Home First Signs of an Intel Windows 8 Ultrabook: Here We Go Again

First Signs of an Intel Windows 8 Ultrabook: Here We Go Again

For at least seven years running, Intel has been working to specify a form factor for lightweight, mobile computing devices. No, not tablets. As early as 2005, the first whispers of a joint Intel/Microsoft specification were bandied about, where Intel specifies the internals, and they supply the plastic. At the time, insiders warned that while manufacturers would be eager to rally behind an all-in-one mobile PC specification, consumers would not embrace it until 1) its battery lasted at least as long as the movie it’s playing; 2) it could reasonably connect to other devices outside a radius of 50 feet; 3) one could afford it without a second mortgage.

Now, the year after the Apple iPad’s unprecedented rout of the tablet market, analysts are saying Intel may finally have the magic formula. Undaunted by the fact that ultrabooks, as they’re now being called, only sold 1 million units worldwide last year, according to estimates from hardware analysis firm IHS, the firm is holding true to its ultrabook sales projections for 2015 – projections that assume a 342% annual growth rate.

Compare that to about 5%, maybe less, for the entire PC market. The entry of Apple’s iPad into the tablet market – which by anyone’s measure was an historical success – resulted in a 42% annual growth rate for tablets. For Intel and the PC industry to meet IHS’ goal, it would need to overcome not only the sluggish PC sales numbers, but financial analysts’ projections of tapered growth in mobile device sales for 2012, and the continued sluggish global economy.

As IHS Research Director Len Jelinek said last November, “With the introduction of the ultrabook, the computing industry is poised for yet another paradigm shift. The technology now exists that actually could bring about a convergence of major mobile devices. If an attractive price point can be achieved and the consumer deems this a must-have product, the entire semiconductor manufacturing supply chain could rapidly reorient itself to serve the fast-growing ultrabook market.”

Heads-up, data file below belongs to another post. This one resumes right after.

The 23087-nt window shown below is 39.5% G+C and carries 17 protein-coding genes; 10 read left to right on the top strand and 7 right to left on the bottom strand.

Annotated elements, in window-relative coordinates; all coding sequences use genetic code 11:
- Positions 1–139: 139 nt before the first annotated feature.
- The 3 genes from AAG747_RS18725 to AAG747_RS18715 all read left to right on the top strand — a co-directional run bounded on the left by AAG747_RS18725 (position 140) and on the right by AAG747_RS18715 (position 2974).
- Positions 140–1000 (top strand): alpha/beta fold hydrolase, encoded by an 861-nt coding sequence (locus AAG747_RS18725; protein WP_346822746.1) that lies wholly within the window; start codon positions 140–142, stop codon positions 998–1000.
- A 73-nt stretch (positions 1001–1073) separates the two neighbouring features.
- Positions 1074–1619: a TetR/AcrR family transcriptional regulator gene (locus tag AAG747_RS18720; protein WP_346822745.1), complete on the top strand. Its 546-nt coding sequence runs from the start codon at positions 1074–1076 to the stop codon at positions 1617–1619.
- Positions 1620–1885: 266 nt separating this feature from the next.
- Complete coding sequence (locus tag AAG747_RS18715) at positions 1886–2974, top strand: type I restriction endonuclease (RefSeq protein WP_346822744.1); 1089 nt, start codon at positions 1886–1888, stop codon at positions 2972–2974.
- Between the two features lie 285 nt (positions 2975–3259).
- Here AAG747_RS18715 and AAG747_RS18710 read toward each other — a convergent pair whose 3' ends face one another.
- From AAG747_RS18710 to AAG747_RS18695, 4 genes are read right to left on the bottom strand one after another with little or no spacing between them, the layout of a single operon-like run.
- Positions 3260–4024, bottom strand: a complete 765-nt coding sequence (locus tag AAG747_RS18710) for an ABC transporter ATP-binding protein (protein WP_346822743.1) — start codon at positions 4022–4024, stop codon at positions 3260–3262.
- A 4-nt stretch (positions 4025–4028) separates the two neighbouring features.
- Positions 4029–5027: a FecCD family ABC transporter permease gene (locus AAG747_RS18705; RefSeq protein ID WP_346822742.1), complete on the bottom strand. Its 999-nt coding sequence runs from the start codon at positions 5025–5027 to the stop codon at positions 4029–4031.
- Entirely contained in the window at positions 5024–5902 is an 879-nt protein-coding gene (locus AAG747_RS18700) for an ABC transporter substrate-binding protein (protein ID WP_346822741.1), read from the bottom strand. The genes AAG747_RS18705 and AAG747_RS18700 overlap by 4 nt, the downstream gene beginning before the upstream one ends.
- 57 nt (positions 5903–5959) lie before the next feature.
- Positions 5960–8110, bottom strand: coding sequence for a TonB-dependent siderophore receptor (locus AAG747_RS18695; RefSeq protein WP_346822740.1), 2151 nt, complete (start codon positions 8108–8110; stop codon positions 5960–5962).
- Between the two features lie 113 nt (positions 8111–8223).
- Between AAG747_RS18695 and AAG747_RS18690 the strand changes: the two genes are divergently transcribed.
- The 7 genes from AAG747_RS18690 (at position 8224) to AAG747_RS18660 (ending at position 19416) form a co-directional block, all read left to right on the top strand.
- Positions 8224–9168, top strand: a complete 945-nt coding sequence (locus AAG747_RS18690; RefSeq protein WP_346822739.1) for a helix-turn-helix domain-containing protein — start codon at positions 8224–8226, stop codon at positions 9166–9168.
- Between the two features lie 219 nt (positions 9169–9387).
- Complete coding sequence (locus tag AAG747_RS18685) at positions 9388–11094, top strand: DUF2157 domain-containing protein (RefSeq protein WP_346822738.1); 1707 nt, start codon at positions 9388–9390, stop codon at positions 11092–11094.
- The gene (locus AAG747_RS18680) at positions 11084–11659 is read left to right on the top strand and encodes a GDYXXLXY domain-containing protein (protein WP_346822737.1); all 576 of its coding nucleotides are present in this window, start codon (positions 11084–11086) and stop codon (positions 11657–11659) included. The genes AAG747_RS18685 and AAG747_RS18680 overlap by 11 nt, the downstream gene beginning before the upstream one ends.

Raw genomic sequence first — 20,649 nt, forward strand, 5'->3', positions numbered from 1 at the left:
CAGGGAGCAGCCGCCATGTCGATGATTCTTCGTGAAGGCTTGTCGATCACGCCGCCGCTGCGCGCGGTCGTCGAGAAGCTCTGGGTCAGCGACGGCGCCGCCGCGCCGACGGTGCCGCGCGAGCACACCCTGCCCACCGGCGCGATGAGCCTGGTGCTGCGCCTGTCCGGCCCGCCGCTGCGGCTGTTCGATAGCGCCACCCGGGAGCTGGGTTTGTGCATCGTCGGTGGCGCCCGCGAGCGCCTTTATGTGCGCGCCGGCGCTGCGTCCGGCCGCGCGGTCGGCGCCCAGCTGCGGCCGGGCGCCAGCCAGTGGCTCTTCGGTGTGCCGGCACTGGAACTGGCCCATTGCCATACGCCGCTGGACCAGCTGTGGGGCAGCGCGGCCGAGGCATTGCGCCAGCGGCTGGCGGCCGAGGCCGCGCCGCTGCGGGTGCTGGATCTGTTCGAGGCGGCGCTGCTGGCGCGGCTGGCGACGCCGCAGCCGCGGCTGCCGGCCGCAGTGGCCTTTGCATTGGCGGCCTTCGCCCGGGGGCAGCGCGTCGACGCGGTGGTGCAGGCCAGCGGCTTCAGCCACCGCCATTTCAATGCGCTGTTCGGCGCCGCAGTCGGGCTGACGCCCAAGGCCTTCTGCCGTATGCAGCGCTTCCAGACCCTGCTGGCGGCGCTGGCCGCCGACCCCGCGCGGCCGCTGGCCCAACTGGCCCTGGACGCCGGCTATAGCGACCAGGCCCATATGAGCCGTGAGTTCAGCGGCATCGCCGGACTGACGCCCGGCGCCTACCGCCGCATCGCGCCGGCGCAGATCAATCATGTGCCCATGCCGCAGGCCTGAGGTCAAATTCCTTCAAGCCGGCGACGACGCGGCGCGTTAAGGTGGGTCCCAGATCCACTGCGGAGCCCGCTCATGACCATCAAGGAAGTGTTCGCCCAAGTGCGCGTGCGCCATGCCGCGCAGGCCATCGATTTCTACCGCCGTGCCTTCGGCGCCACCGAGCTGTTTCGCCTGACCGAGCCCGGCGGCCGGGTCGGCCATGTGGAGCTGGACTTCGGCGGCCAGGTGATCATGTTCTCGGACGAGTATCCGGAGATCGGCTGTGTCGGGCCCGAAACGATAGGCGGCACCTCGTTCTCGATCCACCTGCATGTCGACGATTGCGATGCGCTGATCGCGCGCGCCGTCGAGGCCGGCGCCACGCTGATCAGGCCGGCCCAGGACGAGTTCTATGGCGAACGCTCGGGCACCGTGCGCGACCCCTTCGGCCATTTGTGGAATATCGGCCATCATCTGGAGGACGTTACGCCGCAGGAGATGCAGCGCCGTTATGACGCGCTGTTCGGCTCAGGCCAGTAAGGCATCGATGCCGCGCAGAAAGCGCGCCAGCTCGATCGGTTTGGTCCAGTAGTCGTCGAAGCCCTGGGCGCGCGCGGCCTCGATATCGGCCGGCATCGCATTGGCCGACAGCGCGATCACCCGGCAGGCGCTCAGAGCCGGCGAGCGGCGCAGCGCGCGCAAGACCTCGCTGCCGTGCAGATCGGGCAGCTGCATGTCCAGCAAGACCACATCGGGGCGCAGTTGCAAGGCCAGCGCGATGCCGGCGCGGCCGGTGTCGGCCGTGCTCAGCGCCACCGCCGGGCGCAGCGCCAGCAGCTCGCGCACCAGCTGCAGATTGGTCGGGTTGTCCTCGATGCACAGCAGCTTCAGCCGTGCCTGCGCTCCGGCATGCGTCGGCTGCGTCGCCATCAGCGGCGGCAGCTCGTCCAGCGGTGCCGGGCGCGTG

If that “if” statement sounds awfully familiar, it’s because we’ve been in this situation several times before, most recently at this time last year – naturally, the week before the annual CES conference in Las Vegas. The trumpeting was being done that time by Qualcomm, whose Snapdragon platform had found success in smartphones, and was slated to anchor the system-on-a-chip (SoC) solution Qualcomm was planning for a form factor it called “smartbook.”

That didn’t last long. Last September, Qualcomm CEO Paul Jacobs publicly declared the smartbook idea dead, killed by the iPad – even though smartbooks would have had the hard keyboards that some consumers still say they want.

Teaser video of an HP Spectre ultrabook, posted to YouTube by way of The Verge.

This time around, analysts believe Intel has a stronger hand to play, on account of several new factors:

1. Replacing smaller, cheaper Atom processors in the Ultrabook specification with fully-fledged Core i5 units, which consumers will appreciate as more than just scaled-up smartphone chips.